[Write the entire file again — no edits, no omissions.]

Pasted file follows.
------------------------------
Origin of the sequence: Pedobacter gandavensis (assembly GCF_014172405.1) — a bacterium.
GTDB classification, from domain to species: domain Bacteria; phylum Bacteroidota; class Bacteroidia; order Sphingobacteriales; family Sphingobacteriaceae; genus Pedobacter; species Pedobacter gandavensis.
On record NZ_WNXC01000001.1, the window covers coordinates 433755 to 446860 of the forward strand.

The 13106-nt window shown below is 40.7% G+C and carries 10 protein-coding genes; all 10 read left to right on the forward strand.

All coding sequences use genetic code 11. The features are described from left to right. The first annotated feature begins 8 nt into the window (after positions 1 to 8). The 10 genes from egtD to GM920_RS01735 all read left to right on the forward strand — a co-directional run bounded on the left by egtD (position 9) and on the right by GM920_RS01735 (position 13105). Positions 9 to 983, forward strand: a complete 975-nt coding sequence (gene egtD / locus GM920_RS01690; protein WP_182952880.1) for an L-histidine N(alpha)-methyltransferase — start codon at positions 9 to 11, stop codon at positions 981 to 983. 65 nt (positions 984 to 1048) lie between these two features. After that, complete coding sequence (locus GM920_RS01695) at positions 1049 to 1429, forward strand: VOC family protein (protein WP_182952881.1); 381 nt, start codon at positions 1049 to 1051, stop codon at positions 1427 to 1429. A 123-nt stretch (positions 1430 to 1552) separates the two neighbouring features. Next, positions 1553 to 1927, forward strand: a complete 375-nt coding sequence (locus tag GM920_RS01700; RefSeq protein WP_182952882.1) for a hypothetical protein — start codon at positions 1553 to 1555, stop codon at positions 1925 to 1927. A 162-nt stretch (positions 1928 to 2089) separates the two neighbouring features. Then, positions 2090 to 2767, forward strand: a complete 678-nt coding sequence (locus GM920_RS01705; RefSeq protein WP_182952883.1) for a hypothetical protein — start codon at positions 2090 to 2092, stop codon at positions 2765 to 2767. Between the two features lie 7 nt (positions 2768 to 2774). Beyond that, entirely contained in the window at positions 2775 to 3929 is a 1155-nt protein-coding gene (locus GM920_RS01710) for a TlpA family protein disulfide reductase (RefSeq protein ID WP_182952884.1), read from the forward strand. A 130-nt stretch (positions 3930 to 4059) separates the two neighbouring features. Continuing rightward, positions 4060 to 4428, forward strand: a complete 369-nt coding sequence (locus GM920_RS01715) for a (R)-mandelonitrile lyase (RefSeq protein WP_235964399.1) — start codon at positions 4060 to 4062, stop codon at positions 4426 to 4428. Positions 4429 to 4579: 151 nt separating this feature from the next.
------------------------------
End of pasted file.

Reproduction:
Origin of the sequence: Pedobacter gandavensis (assembly GCF_014172405.1) — a bacterium.
GTDB classification, from domain to species: domain Bacteria; phylum Bacteroidota; class Bacteroidia; order Sphingobacteriales; family Sphingobacteriaceae; genus Pedobacter; species Pedobacter gandavensis.
On record NZ_WNXC01000001.1, the window covers coordinates 433755 to 446860 of the forward strand.

The 13106-nt window shown below is 40.7% G+C and carries 10 protein-coding genes; all 10 read left to right on the forward strand.

All coding sequences use genetic code 11. The features are described from left to right. The first annotated feature begins 8 nt into the window (after positions 1 to 8). The 10 genes from egtD to GM920_RS01735 all read left to right on the forward strand — a co-directional run bounded on the left by egtD (position 9) and on the right by GM920_RS01735 (position 13105). Positions 9 to 983, forward strand: a complete 975-nt coding sequence (gene egtD / locus GM920_RS01690; protein WP_182952880.1) for an L-histidine N(alpha)-methyltransferase — start codon at positions 9 to 11, stop codon at positions 981 to 983. 65 nt (positions 984 to 1048) lie between these two features. After that, complete coding sequence (locus GM920_RS01695) at positions 1049 to 1429, forward strand: VOC family protein (protein WP_182952881.1); 381 nt, start codon at positions 1049 to 1051, stop codon at positions 1427 to 1429. A 123-nt stretch (positions 1430 to 1552) separates the two neighbouring features. Next, positions 1553 to 1927, forward strand: a complete 375-nt coding sequence (locus tag GM920_RS01700; RefSeq protein WP_182952882.1) for a hypothetical protein — start codon at positions 1553 to 1555, stop codon at positions 1925 to 1927. A 162-nt stretch (positions 1928 to 2089) separates the two neighbouring features. Then, positions 2090 to 2767, forward strand: a complete 678-nt coding sequence (locus GM920_RS01705; RefSeq protein WP_182952883.1) for a hypothetical protein — start codon at positions 2090 to 2092, stop codon at positions 2765 to 2767. Between the two features lie 7 nt (positions 2768 to 2774). Beyond that, entirely contained in the window at positions 2775 to 3929 is a 1155-nt protein-coding gene (locus GM920_RS01710) for a TlpA family protein disulfide reductase (RefSeq protein ID WP_182952884.1), read from the forward strand. A 130-nt stretch (positions 3930 to 4059) separates the two neighbouring features. Continuing rightward, positions 4060 to 4428, forward strand: a complete 369-nt coding sequence (locus GM920_RS01715) for a (R)-mandelonitrile lyase (RefSeq protein WP_235964399.1) — start codon at positions 4060 to 4062, stop codon at positions 4426 to 4428. Positions 4429 to 4579: 151 nt separating this feature from the next.